Stuff Tripping: In Taipei with the Panasonic Lumix GF7

We spent two days shooting with the camera in Taiwan, with some pretty impressive results

There's nothing like real-world usage to see how good a camera really is, and we have to say after spending quality time with the Lumix GF7 during a shooting tour, that it really is quite something.

See for yourself (all photos were shot on auto and are completely untouched), and if you haven't already, read our full review of the Panasonic Lumix GF7 to get the full picture.  

Checking out Longshan Temple. Colours captured are nice and vibrant, and despite the small sensor, the GF7 manages to pick up quite a lot of detail. It also shows good dynamic range, even managing to capture the dragon and phoenix statues against a bright blue sky in broad daylight without overexposure.

It actually isn't that bright in the main chamber of the Chiang Kai Shek Memorial Hall. The camera still manages pretty well with minimal grain though, giving quite a balanced picture. You can make out almost all of the statue's facial features. 

It was almost completely dark in this Taipei park, with only a few dim streetlights. It's quite impressive that the camera managed to capture this image without too much blur, despite the fact that the man was moving. 

A backlit plaque at the Taipei 101 tower. If you zoom in, you can read every word clearly, even though the font is pretty small. 

Old man at work in Jiufen.

Managed to get good colour accuracy and bokeh on this macro shot without too much trouble.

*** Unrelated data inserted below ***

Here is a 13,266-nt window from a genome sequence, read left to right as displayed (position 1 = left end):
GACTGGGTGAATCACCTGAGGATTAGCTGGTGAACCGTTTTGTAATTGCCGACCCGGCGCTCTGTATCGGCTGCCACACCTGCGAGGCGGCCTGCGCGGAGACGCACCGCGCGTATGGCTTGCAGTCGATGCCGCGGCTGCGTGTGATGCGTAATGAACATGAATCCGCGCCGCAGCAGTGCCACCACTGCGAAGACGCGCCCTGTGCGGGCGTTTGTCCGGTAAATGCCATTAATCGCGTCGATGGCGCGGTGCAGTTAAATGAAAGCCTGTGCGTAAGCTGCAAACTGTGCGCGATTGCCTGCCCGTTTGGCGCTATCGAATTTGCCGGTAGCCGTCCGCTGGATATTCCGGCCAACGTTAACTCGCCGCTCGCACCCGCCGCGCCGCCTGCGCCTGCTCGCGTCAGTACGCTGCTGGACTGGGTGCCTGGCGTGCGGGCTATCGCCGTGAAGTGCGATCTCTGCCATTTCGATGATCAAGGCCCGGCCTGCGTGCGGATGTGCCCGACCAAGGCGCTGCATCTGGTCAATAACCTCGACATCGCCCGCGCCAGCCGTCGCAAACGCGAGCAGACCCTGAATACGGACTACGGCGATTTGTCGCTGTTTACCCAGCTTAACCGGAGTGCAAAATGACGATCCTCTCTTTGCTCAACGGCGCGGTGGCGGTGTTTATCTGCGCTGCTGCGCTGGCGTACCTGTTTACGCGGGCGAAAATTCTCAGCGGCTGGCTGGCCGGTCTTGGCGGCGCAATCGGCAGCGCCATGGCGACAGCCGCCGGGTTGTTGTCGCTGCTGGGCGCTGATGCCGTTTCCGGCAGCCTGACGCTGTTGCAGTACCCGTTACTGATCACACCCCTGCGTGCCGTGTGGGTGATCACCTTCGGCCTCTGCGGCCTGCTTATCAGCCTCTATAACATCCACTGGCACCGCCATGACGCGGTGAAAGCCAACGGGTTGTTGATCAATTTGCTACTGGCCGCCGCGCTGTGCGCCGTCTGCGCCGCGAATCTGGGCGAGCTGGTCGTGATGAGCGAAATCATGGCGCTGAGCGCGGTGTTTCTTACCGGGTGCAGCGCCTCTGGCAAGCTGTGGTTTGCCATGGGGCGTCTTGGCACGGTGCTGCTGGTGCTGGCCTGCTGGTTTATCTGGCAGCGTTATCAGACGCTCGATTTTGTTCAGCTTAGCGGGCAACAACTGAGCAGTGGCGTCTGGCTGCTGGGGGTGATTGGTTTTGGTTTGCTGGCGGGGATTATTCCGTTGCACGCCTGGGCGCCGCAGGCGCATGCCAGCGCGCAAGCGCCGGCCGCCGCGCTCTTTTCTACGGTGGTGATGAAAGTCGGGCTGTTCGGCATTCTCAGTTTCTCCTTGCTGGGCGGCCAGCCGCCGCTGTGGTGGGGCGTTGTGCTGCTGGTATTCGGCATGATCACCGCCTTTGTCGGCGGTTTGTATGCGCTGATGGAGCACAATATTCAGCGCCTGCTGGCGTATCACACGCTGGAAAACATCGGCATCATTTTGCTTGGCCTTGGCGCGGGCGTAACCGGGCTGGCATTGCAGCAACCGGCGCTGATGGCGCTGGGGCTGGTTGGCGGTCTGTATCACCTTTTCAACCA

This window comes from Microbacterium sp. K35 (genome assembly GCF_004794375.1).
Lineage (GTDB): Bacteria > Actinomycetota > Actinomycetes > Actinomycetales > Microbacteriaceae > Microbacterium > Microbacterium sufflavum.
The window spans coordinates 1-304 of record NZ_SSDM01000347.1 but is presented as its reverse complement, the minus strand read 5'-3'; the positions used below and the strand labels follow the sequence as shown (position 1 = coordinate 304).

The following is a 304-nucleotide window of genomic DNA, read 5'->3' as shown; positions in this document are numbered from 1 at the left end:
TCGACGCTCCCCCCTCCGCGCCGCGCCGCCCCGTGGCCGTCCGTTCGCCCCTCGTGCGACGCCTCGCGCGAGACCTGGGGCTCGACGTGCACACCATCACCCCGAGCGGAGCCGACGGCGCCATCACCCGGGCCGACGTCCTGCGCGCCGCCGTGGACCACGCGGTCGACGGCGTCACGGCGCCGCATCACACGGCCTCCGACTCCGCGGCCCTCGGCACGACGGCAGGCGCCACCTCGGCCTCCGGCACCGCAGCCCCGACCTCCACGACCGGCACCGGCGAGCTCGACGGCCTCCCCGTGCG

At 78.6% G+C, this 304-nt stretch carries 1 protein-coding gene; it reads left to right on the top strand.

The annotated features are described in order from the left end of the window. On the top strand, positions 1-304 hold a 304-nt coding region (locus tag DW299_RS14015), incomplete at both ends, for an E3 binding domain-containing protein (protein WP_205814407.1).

Two different generations hard at work. The manual labour shown in the statues, and the journalists photographing the sleeping dog. 

You shall not pass.

Good colour and contrast between the temple roof and surrounding greenery. 

They may not look like much, but these charcoal peanuts were really good. Can make out quite a few shades of grey in the photo too, though we're not sure it's 50.

You can clearly see almost everything on sale at this shop if you zoom in. 

That sign actually says that anyone found on the tracks will be fined between NT$1500 and NT$7500. But as you can see, nobody really takes notice of it, because the tracks are full of people. That's a functioning railway track by the way, which means a train comes through every 50 minutes. 

The reason everyone is on the tracks is to release these lanterns, which people believe carry their wishes to the gods. Every speck you see in the sky isn't dirt on the lens - they're these lanterns. 

If only we had these views in Singapore. The camera handles landscapes very well too.